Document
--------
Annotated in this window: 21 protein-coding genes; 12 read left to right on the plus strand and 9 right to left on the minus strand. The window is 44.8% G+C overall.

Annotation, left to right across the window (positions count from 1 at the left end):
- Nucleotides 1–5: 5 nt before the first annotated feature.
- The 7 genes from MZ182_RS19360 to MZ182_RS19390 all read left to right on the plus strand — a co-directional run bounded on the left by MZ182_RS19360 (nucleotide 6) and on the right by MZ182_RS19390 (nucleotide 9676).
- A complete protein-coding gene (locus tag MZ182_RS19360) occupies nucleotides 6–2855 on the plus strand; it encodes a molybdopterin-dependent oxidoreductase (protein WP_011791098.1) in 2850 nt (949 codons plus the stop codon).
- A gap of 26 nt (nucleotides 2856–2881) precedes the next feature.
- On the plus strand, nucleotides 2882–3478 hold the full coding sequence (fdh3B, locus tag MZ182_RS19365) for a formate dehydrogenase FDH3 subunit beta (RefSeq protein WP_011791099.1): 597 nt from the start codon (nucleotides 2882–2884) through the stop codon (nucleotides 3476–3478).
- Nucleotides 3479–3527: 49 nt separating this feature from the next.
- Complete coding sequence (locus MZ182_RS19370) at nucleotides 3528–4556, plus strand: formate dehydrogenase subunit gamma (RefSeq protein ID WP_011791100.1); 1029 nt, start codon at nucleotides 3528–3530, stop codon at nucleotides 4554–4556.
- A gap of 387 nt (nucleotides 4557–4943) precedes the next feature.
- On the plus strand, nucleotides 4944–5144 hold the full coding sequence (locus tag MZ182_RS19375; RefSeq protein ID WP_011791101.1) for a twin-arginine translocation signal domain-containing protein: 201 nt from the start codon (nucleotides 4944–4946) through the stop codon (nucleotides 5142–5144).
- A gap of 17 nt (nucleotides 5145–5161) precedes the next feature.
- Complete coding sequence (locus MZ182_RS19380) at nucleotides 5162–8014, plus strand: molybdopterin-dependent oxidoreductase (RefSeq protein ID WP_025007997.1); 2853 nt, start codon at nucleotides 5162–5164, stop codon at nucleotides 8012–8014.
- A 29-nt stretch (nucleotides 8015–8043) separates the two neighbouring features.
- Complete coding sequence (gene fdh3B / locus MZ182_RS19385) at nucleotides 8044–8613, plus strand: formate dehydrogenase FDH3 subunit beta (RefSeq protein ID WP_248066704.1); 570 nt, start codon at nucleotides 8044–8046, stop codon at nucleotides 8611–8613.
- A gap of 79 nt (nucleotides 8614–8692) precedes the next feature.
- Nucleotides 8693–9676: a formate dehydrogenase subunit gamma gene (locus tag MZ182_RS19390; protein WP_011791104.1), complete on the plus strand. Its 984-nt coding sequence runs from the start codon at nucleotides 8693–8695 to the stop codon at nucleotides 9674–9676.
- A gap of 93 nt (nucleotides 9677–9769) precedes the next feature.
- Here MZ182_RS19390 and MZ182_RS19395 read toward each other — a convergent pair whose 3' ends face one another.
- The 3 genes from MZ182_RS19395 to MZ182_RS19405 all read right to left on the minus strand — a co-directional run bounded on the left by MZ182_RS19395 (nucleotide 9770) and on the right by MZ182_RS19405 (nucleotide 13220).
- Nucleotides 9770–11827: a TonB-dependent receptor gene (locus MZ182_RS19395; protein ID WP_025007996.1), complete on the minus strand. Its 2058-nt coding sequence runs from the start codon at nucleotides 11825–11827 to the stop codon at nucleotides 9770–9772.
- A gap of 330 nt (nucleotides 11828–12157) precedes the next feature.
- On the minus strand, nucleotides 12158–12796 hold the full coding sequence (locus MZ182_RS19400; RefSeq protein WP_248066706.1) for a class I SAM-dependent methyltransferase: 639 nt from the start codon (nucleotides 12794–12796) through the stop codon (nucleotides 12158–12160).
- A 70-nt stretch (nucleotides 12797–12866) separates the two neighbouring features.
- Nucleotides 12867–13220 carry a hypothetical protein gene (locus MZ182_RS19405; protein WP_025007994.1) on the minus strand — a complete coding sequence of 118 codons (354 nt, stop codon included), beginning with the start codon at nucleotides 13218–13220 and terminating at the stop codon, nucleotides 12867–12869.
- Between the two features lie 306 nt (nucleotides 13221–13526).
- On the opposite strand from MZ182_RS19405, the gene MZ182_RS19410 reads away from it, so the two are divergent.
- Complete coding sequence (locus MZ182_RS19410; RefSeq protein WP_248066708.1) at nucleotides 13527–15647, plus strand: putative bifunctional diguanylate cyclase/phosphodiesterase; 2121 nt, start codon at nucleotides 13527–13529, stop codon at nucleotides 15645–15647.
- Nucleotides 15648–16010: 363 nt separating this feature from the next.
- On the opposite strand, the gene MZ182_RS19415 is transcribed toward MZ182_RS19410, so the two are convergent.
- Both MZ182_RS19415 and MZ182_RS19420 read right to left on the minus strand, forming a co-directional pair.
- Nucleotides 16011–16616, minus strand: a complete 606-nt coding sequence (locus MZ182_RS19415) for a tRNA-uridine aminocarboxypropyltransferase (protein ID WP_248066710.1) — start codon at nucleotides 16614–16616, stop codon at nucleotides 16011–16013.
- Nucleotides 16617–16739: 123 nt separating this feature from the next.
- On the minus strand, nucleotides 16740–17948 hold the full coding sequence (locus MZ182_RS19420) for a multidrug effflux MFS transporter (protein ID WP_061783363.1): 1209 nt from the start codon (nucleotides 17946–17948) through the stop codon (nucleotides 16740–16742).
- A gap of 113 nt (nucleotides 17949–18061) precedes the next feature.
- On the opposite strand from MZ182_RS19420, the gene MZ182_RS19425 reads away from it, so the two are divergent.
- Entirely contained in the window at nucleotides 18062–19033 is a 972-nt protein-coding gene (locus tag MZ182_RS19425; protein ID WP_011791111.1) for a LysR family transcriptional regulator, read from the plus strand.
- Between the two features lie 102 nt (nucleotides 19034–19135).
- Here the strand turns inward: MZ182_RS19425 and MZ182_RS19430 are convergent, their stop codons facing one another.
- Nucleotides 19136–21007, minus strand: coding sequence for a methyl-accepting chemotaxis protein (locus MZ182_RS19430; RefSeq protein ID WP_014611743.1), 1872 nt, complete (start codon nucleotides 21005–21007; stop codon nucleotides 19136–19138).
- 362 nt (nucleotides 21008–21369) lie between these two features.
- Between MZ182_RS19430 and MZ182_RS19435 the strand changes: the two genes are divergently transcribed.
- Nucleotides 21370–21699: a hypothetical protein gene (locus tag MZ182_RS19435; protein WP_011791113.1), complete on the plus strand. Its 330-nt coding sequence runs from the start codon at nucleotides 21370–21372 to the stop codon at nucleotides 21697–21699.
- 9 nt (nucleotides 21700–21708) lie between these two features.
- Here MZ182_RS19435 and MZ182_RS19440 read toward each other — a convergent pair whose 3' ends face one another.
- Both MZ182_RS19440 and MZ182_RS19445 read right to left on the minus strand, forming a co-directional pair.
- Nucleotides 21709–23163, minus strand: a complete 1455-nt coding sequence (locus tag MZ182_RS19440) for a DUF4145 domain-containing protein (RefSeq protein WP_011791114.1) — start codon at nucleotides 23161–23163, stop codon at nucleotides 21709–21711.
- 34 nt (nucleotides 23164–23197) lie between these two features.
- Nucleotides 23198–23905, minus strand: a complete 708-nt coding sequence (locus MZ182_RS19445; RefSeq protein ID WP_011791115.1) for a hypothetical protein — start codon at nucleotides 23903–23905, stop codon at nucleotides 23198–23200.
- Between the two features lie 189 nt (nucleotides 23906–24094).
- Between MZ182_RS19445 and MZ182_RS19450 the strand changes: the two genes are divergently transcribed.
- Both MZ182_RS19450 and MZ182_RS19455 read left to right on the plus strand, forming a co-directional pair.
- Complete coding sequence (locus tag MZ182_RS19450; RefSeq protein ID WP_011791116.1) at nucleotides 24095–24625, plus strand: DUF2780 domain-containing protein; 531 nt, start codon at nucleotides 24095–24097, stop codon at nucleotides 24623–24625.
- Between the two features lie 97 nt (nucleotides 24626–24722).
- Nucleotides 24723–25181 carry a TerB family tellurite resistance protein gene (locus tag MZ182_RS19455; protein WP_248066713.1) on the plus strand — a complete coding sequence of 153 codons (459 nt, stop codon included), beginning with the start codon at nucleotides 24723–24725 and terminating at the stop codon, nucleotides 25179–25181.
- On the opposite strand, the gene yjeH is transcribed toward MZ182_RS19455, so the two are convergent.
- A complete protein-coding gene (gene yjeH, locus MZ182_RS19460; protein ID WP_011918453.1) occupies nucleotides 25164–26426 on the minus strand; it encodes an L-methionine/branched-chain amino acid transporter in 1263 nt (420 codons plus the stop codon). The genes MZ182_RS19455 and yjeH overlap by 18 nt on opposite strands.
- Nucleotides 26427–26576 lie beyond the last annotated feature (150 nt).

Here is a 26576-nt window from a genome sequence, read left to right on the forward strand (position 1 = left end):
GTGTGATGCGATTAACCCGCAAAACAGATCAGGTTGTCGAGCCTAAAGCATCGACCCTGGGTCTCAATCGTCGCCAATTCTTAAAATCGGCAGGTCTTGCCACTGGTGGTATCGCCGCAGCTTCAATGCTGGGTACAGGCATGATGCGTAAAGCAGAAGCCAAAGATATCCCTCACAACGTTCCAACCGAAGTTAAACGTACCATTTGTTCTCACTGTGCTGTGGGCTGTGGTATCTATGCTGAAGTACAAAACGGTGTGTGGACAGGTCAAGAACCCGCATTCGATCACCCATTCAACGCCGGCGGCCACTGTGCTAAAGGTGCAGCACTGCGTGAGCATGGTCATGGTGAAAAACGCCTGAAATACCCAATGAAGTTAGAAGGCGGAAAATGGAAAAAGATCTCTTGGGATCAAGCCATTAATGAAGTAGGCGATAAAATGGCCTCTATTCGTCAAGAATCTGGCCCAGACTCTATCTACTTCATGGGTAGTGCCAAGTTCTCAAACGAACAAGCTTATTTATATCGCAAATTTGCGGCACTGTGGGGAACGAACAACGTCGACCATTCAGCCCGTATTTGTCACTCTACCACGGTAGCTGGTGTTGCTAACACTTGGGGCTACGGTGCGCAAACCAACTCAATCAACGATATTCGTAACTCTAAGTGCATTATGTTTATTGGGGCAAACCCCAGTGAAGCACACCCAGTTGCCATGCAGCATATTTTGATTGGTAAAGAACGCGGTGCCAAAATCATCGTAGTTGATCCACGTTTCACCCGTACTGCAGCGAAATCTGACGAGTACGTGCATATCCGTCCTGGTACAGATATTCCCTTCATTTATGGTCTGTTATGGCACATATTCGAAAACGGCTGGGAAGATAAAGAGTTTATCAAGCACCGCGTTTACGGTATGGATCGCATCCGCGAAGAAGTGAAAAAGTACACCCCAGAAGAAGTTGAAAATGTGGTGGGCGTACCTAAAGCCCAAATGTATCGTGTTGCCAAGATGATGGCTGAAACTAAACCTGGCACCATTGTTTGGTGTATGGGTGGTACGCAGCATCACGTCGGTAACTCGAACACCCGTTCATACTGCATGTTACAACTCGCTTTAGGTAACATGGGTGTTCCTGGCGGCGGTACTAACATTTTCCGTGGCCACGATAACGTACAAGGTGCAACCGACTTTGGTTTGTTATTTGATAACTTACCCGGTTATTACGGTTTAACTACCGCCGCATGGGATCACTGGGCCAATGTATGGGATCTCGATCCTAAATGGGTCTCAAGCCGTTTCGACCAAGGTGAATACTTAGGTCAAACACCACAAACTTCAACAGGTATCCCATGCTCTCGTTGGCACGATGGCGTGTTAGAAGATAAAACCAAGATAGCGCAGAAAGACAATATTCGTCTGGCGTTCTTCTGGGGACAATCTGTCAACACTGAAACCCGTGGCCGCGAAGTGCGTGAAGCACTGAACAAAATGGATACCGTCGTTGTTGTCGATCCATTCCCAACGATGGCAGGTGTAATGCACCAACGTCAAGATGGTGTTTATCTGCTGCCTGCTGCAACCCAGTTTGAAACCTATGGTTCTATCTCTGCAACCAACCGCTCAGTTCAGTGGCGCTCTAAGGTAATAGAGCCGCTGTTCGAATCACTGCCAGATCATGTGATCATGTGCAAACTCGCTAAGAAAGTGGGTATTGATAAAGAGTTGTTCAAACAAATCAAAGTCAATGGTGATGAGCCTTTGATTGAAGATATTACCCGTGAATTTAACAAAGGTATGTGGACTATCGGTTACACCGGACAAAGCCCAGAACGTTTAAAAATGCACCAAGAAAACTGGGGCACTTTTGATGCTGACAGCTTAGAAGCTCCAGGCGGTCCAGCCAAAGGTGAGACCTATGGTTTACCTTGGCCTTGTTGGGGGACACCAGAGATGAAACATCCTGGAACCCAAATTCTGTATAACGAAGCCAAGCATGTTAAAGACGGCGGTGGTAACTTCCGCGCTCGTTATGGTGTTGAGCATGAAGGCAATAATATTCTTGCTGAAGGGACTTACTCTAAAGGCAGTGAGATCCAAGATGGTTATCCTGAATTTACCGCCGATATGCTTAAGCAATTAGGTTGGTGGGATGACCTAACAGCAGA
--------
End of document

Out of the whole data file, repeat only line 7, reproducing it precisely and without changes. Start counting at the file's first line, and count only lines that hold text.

- On the plus strand, nucleotides 2882–3478 hold the full coding sequence (fdh3B, locus tag MZ182_RS19365) for a formate dehydrogenase FDH3 subunit beta (RefSeq protein WP_011791099.1): 597 nt from the start codon (nucleotides 2882–2884) through the stop codon (nucleotides 3476–3478).